Researchers find vitamin D helps the body fight acute respiratory infection.
Scientists from Harvard Medical School (HMS) have identified a key instigator of nerve cell damage in people with amyotrophic lateral sclerosis, or ALS, a progressive and incurable neurodegenerative disorder.
The Gazette speaks to Robert Stavins, director of the Harvard Project on Climate Agreements and a past member of the EPA’s Science Advisory Board, about the future of the EPA under the leadership of Scott Pruitt.
A new Harvard study argues that technological approaches to sustainability must be accompanied by efforts to reduce inequality.
At a Kennedy School panel on the future of health insurance, the analysts disagreed on many key points, but did agree that any new national plan, if there is one, will take time to create.
A study by Harvard Medical School faculty members at Brigham and Women’s Hospital is exploring the health benefits of cocoa in a massive, 18,000-person study that may provide answers hinted at in smaller studies.
Harvard researchers at Massachusetts General Hospital find that participating in an eight-week mindfulness meditation program appears to make measurable changes in brain regions associated with memory, sense of self, empathy, and stress.
Nearly a century after it was theorized, Harvard scientists have succeeded in creating metallic hydrogen. In addition to helping scientists answer some fundamental questions about the nature of matter, the material is theorized to have a wide range of applications, including as a room-temperature superconductor.
Harvard study is the first to show that working in high-performing, green-certified buildings can improve employee decision-making using objective cognitive simulations.
Students threw paper airplanes in class for inspiration, not trouble, in a workshop led by a record-setting designer.
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Nearly 45,000 annual deaths are associated with lack of health insurance, according to a new study published online today by the American Journal of Public ...
Some women’s vulnerability to anxiety and mood disorders may be explained by their estrogen levels, according to new research by Harvard and Emory University neuroscientists.
Cassandra Extavour is the author of a new study that points to a different mechanism as an ancestral process for specifying germ cells.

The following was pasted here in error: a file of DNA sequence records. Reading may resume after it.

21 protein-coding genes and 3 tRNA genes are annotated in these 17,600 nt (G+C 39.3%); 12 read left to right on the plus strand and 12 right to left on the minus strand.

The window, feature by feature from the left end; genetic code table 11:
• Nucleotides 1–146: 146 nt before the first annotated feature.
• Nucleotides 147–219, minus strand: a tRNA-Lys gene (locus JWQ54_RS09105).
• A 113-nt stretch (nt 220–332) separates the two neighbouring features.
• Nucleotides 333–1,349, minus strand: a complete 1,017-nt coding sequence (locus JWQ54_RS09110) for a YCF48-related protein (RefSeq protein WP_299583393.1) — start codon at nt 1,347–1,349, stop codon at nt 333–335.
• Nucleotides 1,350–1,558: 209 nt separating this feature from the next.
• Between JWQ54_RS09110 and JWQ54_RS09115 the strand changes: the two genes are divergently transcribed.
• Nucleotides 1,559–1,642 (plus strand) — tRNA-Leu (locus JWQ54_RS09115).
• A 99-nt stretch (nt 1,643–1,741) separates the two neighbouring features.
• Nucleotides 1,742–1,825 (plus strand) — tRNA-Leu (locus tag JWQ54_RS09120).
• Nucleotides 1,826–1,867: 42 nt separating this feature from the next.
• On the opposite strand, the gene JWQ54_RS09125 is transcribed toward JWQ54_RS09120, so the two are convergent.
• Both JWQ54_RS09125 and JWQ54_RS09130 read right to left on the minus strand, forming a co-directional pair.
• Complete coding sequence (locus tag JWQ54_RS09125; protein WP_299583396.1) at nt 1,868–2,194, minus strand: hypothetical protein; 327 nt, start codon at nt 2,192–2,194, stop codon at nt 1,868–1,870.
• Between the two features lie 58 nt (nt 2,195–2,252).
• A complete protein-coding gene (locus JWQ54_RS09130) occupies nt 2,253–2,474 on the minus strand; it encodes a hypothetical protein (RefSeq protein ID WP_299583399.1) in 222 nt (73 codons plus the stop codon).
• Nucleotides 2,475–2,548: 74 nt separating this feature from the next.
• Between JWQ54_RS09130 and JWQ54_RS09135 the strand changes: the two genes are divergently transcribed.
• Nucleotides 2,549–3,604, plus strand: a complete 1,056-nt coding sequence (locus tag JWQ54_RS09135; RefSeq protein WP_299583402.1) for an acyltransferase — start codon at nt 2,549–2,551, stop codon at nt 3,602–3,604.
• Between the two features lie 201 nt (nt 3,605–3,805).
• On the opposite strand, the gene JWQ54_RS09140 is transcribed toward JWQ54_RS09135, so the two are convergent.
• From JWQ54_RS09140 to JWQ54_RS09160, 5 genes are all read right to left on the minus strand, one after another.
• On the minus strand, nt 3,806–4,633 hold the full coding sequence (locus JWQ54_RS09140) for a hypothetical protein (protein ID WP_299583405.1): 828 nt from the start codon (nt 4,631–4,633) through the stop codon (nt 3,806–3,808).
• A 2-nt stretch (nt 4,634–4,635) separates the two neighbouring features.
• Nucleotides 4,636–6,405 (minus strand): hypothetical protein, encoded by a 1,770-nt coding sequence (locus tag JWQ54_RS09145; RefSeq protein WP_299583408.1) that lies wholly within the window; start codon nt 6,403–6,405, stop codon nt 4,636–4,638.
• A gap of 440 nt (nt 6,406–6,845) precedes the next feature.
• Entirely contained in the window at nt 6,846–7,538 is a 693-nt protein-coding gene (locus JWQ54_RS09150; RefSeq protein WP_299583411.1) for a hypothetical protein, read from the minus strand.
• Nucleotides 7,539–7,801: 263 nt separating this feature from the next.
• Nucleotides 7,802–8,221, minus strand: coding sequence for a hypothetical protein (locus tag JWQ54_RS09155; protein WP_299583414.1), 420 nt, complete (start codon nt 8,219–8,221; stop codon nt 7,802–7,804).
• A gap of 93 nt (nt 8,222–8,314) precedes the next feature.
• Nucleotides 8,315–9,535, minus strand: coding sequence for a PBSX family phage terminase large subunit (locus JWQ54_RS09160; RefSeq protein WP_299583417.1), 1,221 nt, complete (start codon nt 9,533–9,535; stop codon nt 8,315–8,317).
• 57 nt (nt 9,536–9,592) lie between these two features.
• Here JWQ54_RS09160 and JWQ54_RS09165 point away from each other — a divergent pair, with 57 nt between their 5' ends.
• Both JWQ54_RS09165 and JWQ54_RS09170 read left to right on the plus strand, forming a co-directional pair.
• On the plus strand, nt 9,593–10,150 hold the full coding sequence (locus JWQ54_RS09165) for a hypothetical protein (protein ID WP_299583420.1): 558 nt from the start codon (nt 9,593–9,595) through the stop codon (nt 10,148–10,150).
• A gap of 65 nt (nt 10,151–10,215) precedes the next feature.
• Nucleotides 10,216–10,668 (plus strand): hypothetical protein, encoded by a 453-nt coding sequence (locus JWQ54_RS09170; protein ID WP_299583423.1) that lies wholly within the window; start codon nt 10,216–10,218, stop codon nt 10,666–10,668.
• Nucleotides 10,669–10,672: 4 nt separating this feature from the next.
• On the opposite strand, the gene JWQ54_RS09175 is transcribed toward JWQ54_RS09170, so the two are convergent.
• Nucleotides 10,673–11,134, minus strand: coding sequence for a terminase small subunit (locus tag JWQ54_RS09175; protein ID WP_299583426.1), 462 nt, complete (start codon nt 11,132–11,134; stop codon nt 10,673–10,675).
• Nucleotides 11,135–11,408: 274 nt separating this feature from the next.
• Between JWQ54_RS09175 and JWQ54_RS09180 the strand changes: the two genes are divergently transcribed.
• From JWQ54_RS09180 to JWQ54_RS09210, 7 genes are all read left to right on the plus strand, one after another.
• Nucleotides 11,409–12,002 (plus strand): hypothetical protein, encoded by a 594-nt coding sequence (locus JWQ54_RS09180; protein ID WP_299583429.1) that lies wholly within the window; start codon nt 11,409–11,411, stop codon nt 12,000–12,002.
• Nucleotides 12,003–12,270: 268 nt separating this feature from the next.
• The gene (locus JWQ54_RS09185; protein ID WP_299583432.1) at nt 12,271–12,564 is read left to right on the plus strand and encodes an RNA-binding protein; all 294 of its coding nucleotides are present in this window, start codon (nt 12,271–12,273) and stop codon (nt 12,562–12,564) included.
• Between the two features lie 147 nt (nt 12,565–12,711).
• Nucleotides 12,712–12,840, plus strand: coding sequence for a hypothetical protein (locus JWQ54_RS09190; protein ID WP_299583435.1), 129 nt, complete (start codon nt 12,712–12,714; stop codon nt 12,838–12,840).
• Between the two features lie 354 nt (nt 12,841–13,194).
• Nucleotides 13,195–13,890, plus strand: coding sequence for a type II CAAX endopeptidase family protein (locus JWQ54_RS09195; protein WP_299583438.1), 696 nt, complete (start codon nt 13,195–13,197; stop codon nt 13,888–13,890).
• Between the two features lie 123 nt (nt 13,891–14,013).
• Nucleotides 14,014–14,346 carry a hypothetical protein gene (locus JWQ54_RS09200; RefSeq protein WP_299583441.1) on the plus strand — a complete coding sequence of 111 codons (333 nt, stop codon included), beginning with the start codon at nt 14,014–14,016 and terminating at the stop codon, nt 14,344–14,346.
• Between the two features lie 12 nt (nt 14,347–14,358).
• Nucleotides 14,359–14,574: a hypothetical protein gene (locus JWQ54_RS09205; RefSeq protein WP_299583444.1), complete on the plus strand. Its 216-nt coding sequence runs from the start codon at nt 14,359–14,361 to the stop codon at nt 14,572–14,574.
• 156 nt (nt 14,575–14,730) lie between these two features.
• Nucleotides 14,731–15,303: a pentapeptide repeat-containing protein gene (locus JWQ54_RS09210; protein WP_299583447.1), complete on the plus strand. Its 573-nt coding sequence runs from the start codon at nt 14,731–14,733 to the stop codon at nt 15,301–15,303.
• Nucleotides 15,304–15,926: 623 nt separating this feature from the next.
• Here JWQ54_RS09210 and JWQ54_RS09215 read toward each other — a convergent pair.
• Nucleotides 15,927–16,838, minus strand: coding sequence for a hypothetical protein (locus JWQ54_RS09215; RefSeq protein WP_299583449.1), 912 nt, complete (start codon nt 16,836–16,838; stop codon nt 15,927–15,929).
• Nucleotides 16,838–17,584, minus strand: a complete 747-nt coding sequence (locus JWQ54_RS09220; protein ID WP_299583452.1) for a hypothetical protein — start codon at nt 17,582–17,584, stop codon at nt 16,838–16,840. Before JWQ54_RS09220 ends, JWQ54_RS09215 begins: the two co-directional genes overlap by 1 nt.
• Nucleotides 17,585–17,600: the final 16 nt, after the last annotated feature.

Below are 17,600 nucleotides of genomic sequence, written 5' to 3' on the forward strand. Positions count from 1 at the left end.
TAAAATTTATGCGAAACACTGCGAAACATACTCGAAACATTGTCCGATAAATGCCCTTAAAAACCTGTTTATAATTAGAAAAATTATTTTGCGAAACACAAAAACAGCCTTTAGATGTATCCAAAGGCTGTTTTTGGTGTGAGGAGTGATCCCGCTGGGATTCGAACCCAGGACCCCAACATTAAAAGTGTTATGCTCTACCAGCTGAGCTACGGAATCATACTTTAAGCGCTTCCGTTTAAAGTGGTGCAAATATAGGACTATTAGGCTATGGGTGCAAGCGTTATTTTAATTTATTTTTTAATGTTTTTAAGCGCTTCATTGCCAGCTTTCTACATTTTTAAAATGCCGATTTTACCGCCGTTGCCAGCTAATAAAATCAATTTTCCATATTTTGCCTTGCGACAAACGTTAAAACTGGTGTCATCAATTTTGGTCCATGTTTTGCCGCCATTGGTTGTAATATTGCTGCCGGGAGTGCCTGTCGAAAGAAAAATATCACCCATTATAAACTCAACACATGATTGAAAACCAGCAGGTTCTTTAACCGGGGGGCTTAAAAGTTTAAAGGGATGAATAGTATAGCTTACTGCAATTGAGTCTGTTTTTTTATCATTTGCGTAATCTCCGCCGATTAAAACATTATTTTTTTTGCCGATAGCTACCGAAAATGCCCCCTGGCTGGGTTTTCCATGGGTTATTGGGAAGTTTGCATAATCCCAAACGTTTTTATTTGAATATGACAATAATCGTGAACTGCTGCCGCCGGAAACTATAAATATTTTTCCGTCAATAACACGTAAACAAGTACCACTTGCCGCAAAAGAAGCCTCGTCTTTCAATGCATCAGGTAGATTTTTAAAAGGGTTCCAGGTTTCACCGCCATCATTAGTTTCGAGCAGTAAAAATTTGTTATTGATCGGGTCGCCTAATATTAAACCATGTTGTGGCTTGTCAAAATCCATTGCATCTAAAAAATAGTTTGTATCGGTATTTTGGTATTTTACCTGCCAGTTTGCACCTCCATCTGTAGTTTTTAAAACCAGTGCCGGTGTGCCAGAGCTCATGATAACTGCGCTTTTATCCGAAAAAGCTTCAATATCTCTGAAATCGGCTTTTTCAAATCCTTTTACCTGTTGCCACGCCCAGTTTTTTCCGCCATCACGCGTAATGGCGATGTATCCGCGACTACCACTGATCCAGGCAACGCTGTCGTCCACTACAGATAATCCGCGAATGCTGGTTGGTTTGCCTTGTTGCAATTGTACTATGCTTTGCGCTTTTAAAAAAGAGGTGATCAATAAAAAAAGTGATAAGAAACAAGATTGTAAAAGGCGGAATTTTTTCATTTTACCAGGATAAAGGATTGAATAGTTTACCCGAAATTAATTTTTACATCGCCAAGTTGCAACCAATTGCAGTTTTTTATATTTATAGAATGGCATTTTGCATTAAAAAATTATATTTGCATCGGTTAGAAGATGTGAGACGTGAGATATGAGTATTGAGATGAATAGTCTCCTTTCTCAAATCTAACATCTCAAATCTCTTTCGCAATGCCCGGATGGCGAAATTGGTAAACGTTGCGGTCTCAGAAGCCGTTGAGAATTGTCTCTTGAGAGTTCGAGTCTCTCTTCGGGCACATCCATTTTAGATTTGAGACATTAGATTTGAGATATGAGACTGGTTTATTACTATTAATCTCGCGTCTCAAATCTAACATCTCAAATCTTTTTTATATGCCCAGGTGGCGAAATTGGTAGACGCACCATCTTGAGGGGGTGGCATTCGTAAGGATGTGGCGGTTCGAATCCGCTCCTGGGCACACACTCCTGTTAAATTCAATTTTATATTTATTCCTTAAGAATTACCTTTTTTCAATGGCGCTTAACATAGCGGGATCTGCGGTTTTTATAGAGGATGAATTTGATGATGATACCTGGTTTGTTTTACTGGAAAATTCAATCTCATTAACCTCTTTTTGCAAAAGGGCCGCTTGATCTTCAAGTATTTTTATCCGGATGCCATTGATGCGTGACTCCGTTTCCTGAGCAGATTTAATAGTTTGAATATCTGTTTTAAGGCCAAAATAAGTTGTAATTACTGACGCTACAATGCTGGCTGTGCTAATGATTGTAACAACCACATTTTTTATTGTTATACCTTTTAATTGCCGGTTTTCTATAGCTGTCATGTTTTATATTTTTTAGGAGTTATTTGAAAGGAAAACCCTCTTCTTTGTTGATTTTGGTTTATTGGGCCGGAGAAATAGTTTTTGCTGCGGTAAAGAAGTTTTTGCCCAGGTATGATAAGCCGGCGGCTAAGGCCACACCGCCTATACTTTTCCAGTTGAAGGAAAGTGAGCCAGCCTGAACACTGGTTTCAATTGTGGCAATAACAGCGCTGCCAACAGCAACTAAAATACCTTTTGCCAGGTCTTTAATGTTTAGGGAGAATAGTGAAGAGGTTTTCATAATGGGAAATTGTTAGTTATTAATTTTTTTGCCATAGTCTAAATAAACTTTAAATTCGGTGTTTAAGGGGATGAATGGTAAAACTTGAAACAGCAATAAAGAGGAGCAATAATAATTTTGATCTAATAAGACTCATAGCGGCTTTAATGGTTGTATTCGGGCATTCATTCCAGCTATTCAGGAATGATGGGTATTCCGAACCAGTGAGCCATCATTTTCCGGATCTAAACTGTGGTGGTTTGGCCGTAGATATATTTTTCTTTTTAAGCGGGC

National health insurance is just a first step to solving the divide between America’s well-off healthy and its poorer, sicker people, Harvard analysts say.
A study suggests that while psychopaths do feel regret, however, it doesn’t affect their choices.
Scientists at Harvard Medical School and Technion-Israel Institute of Technology have built a giant petri dish to visually demonstrate how bacteria move as they become immune to drugs.
People spend 46.9 percent of their waking hours thinking about something other than what they’re doing, and this mind wandering typically makes them unhappy, according to research by Harvard psychologists Matthew A. Killingsworth and Daniel T. Gilbert.
Researchers hoping to make the next breakthrough in renewable energy now have plenty of new avenues to explore — Harvard researchers this week released a database of more than 2 million molecules that might be useful in the construction of organic solar cells for the production of renewable energy.
Research led by Carolyn Eng delivers insights into how the IT band stores and releases elastic energy to make walking and running more efficient.
The Gazette speaks with the Medical School's Staci Gruber, who thinks that state marijuana legalization policy has run ahead of science.
Harvard researcher Herbert Benson, who has been studying a meditation technique known as "g Tum-mo" for 20 years, says that "Buddhists feel the reality we ...
Ayelet Waldman stopped at Harvard Law School to talk about her new book, “A Really Good Day: How Microdosing Made a Mega Difference In My Mood, My Marriage, and My Life.”
A Harvard Chan School study has found that drinking-water samples near industrial sites, military fire-training areas, and wastewater-treatment plants have the highest levels of fluorinated compounds, which have been linked with cancer, hormone disruption, high cholesterol, and obesity.
A new study suggests for the first time that cytomegalovirus (CMV), a common viral infection affecting between 60 percent and 99 percent of adults ...